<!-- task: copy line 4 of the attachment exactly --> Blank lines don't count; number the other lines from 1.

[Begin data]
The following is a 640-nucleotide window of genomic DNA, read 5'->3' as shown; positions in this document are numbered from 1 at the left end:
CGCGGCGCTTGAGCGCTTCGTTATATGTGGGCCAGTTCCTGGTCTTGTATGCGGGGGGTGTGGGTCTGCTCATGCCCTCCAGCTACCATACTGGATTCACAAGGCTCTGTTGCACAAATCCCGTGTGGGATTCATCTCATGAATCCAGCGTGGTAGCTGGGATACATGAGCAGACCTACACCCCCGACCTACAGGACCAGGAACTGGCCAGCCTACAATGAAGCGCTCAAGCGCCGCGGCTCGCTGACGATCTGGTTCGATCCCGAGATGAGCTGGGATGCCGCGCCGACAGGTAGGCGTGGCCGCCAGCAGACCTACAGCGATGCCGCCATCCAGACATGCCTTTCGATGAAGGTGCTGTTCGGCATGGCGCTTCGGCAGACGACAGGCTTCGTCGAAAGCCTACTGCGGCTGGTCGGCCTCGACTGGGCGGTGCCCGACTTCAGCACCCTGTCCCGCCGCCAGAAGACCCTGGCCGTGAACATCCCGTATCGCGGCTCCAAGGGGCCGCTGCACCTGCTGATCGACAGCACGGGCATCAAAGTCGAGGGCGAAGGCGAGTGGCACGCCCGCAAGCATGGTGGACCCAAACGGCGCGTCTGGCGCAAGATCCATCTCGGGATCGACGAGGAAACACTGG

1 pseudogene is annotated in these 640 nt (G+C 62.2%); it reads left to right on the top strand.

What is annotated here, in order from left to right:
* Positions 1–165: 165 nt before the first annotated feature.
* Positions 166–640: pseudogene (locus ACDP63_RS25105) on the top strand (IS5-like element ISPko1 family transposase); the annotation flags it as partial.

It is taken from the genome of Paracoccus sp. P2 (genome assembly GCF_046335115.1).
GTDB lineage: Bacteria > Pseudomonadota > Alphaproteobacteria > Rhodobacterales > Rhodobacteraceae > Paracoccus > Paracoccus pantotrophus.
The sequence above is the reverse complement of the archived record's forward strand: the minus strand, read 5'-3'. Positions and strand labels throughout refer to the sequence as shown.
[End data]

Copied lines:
What is annotated here, in order from left to right: